I talk with adolescents all day, but I have limited experience with little kids. I get scared when confronted with a tiny, semi-verbal creature and tend to fall back on my instincts — which, I’m ashamed to say, with girls means I often compliment them on some aspect of their appearance. They (and their parents) are so obviously proud of their cute dress or hair bow! Lisa Bloom’s post at HuffPo has some advice on how to do better:
Try this the next time you meet a little girl. She may be surprised and unsure at first, because few ask her about her mind, but be patient and stick with it. Ask her what she’s reading. What does she like and dislike, and why? There are no wrong answers. You’re just generating an intelligent conversation that respects her brain. For older girls, ask her about current events issues: pollution, wars, school budgets slashed. What bothers her out there in the world? How would she fix it if she had a magic wand? You may get some intriguing answers.
I bet little girls and boys aren’t asked about their minds often enough. This seems like good advice for both genders.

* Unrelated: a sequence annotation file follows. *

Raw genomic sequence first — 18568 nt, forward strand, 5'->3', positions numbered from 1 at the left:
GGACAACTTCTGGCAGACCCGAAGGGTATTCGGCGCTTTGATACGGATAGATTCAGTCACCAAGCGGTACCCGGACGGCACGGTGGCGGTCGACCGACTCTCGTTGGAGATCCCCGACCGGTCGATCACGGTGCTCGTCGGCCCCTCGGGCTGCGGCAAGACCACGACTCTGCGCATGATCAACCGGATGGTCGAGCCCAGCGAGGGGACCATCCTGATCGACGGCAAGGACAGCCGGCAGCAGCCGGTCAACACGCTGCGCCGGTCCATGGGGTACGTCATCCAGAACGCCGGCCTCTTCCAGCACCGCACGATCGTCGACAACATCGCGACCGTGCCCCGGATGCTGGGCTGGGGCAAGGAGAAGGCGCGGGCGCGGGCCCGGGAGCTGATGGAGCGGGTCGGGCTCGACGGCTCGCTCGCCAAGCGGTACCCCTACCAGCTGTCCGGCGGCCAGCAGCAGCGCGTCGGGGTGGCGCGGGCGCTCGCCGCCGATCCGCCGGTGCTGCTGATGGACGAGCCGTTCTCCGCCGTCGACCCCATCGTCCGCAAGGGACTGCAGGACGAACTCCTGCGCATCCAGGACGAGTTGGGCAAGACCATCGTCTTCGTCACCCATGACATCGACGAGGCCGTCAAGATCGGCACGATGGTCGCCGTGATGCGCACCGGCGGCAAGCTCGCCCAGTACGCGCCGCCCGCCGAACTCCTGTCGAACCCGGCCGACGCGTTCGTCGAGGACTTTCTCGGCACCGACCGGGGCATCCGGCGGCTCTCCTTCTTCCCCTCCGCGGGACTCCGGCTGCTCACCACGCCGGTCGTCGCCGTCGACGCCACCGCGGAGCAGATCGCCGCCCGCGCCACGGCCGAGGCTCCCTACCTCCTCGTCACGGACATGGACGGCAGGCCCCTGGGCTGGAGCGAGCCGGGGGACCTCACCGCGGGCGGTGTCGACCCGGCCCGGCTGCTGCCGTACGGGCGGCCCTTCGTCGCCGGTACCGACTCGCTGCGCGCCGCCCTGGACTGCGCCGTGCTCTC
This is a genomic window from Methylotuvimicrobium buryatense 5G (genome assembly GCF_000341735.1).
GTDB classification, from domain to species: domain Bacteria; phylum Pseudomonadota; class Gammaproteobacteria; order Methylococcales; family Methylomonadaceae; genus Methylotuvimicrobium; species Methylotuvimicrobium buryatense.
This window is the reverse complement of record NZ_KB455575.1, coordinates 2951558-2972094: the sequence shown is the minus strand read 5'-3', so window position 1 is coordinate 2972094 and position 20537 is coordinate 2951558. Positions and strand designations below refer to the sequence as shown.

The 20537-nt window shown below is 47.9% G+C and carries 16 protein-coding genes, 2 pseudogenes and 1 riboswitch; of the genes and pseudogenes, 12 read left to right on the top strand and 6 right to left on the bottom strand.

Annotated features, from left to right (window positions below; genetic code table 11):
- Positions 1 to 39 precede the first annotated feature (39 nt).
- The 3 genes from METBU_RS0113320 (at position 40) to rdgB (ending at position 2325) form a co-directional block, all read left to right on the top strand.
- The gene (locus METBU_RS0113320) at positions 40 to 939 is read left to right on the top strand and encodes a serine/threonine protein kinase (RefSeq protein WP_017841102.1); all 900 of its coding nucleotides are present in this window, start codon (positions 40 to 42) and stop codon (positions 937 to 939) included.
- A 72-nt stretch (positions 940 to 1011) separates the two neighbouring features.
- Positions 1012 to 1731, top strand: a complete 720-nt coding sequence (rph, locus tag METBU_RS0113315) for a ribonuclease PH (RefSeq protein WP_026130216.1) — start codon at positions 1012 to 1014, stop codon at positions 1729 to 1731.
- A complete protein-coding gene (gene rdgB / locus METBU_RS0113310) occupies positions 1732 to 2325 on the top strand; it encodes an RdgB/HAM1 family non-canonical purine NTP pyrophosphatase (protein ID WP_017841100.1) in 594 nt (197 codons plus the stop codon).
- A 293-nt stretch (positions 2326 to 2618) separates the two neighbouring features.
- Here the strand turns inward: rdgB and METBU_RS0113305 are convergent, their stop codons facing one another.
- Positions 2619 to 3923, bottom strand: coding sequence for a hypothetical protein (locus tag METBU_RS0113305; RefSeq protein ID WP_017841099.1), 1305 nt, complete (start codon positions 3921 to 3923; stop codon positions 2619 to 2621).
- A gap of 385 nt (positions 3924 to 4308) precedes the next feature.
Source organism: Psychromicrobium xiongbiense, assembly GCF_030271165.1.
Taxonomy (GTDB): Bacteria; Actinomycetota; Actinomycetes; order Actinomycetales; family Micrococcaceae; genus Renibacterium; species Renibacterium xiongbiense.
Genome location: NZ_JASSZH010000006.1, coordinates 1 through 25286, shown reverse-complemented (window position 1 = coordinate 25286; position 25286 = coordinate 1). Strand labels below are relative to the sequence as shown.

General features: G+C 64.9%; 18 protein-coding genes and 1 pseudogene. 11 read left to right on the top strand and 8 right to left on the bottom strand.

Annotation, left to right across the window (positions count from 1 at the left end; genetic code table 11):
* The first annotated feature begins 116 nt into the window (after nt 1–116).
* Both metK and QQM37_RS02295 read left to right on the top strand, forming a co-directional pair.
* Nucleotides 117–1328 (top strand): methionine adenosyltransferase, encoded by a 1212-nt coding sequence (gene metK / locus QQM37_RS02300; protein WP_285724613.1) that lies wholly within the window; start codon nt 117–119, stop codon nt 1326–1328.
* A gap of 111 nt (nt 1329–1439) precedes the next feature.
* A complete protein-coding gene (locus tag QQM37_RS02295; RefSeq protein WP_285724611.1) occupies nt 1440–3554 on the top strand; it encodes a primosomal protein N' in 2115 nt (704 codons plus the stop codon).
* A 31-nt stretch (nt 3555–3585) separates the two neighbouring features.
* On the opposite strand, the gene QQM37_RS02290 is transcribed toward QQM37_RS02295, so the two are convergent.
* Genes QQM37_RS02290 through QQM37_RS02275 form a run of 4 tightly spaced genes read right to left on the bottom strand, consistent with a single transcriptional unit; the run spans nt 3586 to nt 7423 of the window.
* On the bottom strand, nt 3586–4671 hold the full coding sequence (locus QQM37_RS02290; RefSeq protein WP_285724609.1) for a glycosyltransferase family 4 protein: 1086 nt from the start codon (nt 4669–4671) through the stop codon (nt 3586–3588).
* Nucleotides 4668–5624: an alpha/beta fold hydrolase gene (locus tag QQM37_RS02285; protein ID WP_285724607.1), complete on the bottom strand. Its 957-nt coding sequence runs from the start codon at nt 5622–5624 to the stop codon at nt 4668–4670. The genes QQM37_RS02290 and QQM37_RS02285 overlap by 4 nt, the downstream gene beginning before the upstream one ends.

And while we’re at it, we talk about this “fixed mindset vs. growth mindset” stuff a lot in faculty meetings. I frequently find myself checking “You’re so good at this” statements before they come out of my mouth now and switching to “You worked so hard”:
…the students with a growth mind-set felt that learning was a more important goal in school than getting good grades. In addition, they held hard work in high regard, believing that the more you labored at something, the better you would become at it…. The students who held a fixed mind-set, however, were concerned about looking smart with little regard for learning. They had negative views of effort, believing that having to work hard at something was a sign of low ability.